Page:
All the four Private Airports have an excellent check-in process with kiosks that help travellers to skip the queue. However, most Frequent Traveler check-in before arriving to the Airport, which means the baggage Drop Queues are more crowded than those which have pax who haven’t checked-in. What an irony this is! Another 15 minutes later, the pax heads to the Infamous Indian Security Check. A decade back less than 8% of all air pax were women, but not the case today. The split is at least 80:20 today especially with more women travelling on work and leisure. Although the Frisking Queue for women is just one, perhaps two. Men have to wait endlessly and finally get their “trays” where they unload their offering from their laptop bags, backpacks and other fancy bags. It’s interesting to note what all a man carries - from multiple chargers to power banks, iPad, laptops (some carry coveted MacBooks as well), two mobile phones on an average and some even carry reams of papers (somewhat work related, although I wonder who keeps paper records anymore). The best part is how Men stand at the Security Frisking area - with hands raised and legs spread. It could be gory to hilarious to a security threat to the guards themselves with some pax standing as though they would pounce on the guards! Meanwhile, there is another senior guard who’s carefully skimming the Tv screens of the X-ray machines. 4 out of 10 bags (random average, but yeah) are identified for a total display of all the internal compartments of the bags even as the pax who is already late is sulking to get to the gate.
Once at the Gate, a few pax try to board a flight which is for a different destination and realise it only when the staff at the Boarding Gate send them back saying they are still boarding pax for the previous flight. Many Indian Airports still have bus gates, mostly more of them than aerobridges, purely due to infrastructure costs as well as availability of remote parking bays. So, the pax now gets to a level below and waits to board the bus and finally reaches the aircraft. Once inside the craft, there is a wrestle for multiple rights; first comes the right to stowage - who gets to keep more and how close to where they are seated. Then comes the eternal right for arm space. Seasoned travelers like me always, almost always prefer an aisle row and seat number “C” so I get one arm space for granted and also I get to do some elbow space, such as writing articles like these. Last comes the right to alight - who gets out of the craft faster as though this will ensure who will get out of the airport itself. Because the bus ride to the terminal building is a sort of sight-seeing to showcase the marvellous infrastructure that the Government or the Private Operators have invested. While waiting for the baggage, one would wonder what was the topic the unloading guys must be discussing today - from Trump’s intentions on curbing sanctions to the latest celebrity gossip and more which eventually decides how soon (or late) your bag would arrive. After spending over 200-300 mins or more at two Airports, the passenger finally leaves the Terminal Building back to civilisation which looks very different altogether.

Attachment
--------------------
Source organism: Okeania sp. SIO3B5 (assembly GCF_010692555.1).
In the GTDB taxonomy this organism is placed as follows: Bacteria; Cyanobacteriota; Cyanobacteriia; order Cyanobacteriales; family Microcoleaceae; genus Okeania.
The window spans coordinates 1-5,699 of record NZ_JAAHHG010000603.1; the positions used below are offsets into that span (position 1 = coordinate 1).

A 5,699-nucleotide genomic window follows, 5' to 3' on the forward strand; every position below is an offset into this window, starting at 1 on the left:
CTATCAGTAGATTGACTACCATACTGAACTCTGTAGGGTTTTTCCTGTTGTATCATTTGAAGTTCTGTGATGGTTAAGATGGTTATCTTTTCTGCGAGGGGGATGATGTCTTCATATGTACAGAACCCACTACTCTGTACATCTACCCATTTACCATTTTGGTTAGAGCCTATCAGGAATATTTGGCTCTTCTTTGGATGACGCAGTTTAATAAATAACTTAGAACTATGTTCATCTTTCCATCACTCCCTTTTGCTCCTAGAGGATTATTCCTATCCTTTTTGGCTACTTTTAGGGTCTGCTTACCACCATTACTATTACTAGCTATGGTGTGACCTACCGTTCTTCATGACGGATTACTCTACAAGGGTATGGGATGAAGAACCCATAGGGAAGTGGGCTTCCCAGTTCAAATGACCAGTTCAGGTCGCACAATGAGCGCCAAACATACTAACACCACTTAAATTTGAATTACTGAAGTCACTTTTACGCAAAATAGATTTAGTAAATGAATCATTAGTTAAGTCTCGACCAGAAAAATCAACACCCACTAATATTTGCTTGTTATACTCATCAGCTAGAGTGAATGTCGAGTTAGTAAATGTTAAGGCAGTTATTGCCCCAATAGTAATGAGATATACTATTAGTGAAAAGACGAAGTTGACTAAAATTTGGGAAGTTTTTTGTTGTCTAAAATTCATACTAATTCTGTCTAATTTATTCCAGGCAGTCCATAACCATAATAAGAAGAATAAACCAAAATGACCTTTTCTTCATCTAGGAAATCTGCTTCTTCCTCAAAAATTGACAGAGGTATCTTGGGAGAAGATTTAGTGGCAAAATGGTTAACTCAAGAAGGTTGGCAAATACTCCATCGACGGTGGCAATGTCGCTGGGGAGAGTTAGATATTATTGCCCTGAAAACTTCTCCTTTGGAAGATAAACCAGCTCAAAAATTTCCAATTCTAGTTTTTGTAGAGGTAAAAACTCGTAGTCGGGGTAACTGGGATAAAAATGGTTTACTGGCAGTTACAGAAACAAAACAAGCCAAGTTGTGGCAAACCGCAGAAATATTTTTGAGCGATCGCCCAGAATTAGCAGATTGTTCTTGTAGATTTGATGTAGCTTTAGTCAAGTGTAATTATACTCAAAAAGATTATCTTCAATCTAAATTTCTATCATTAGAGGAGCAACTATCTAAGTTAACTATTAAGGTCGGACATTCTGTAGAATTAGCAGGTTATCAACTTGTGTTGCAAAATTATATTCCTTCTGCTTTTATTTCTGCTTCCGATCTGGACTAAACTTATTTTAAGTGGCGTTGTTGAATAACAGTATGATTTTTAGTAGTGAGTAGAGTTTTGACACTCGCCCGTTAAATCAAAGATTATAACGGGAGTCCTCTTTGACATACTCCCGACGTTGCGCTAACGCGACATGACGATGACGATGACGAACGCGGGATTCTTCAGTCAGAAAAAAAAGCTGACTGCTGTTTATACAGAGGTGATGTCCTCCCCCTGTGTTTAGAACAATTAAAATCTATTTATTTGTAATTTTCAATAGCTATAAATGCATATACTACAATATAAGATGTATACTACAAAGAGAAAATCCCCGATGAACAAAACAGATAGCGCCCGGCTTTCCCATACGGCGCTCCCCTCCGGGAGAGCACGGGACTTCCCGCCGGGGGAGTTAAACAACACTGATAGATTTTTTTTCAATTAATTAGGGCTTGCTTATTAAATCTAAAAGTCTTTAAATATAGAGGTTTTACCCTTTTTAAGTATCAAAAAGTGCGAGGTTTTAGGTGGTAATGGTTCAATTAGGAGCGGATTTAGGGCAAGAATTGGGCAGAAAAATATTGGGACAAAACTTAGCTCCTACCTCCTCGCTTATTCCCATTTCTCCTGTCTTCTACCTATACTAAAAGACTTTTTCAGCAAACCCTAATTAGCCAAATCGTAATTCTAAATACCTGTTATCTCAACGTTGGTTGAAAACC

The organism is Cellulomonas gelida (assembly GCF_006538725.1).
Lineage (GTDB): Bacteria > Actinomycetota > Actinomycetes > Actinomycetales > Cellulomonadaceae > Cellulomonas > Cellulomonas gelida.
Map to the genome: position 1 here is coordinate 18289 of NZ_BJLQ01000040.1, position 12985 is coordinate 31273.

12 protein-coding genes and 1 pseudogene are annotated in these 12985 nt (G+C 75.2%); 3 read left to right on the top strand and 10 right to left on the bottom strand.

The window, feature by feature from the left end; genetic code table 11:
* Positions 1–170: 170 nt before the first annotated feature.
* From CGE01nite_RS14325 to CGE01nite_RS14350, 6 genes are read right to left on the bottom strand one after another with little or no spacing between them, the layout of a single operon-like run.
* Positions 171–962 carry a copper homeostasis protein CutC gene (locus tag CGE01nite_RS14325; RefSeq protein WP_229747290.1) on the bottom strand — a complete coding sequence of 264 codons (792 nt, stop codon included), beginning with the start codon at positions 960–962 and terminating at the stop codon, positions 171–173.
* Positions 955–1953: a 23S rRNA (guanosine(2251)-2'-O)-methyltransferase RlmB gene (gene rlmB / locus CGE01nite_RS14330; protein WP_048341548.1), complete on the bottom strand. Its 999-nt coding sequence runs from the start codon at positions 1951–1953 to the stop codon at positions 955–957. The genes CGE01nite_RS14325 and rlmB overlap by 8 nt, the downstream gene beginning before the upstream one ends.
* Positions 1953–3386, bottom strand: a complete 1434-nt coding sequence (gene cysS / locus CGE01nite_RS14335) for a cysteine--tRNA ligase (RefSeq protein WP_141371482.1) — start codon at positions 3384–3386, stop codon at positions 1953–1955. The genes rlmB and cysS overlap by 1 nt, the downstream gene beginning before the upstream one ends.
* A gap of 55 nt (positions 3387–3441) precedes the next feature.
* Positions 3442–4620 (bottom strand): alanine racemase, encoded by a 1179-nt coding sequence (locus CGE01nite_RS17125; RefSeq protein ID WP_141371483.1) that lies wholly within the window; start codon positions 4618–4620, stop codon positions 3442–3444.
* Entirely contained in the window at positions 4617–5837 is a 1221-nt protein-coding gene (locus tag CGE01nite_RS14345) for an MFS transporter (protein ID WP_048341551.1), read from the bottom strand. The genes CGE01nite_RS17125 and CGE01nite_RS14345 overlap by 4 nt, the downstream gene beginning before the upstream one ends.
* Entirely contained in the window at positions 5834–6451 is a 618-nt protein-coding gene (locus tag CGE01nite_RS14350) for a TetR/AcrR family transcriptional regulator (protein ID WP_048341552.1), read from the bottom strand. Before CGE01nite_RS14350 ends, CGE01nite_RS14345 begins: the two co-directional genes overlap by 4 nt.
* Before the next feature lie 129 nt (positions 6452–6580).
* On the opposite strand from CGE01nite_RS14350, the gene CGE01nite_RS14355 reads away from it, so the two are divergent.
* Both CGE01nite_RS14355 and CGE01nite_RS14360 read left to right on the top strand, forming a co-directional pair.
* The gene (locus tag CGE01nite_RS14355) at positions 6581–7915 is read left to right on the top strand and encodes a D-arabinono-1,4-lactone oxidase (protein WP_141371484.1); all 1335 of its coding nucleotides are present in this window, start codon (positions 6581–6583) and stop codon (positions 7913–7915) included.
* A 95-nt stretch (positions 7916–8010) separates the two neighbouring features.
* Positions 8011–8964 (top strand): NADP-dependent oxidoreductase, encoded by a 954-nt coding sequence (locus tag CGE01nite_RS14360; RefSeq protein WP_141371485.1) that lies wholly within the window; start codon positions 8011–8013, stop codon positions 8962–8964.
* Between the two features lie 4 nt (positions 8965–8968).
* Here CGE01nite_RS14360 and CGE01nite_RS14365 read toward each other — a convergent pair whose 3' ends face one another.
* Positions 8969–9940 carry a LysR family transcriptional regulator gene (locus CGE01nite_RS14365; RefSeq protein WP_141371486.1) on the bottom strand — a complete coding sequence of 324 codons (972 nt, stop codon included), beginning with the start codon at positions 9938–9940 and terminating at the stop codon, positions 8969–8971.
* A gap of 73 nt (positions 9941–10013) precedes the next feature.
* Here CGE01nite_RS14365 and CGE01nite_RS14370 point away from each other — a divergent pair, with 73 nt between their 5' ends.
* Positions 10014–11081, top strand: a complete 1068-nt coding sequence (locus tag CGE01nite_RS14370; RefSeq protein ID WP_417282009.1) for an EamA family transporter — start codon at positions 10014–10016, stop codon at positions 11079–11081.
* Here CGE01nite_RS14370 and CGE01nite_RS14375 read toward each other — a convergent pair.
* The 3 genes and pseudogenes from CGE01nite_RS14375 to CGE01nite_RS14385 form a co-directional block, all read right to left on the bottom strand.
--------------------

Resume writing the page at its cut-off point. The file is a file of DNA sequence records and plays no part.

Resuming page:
On the way back to a catch a flight home, the frequent flyer heads to the Lounge and flashers his Mastercard or a Privilege Pass to get seated in a cushioned leather sofa and catch up on the latest cricket score. Some of them order a drink only to be forewarned by the waiter that they need to pay for this while the food is complimentary. After gulping one or two depending on how soon or later their flight would depart, the passenger continues to enjoy the hospitality while somewhere thanking the guy who took his application form for a Credit Card many moons back, so he gets this privilege. Those who aren’t blessed with such an offering loiter along the endless pathways which have numerous shopping and dining opportunities. From the latest Hidesign leather bags to Designer Neck Ties, from local delicacies like Sambar Vada to customised Pastas and Sushis, one could get almost everything inside an Airport that a typical restaurant serves in the top cities of India. It’s so heartening to see Travel Retail has come of age so much at Indian Airports over the years that many passengers prefer to shop here than in the city stores, thanks to deals on books and electronics as well as the personal space and staff attention they receive.
Having said that, most Airport Retail Stores, in my humble opinion aren’t investing even 25% interest or effort to cash in on the impending opportunities. Talk about CRM or customisation, Data Science or Business Intelligence, there is so much more to do. The staff are busy fiddling their mobile phones most of the times and even when the Customers (pax, in this case) show interest on products, they react very minimally. Of course there are a few exclusions and some of the staff do get interested in a dialogue with customers but frankly thats mutual. I have personally shopped quite a lot at the Airport stores. To show them that by building meaningful conversations with customers, one can actually “encourage customers to buy” than merely trying to “sell” a product or force them to “buy”. At Restaurants, food courts and Kiosks, the staff are more functional than vending machines with eye contacts hardly present or pitching to up-sell a thing or two.
Even as the Frequent Flyer is on her / his way back home, the same process as in the morning repeats until finally one has taken the taxi back home. TSome of us start catching up sleep in the taxi and when we hit the sack, it’s close to midnight - most of us have been taught in our early days of professional employments to travel “first flight out, last flight in” and thus utilise the working day the most. Habits stay on.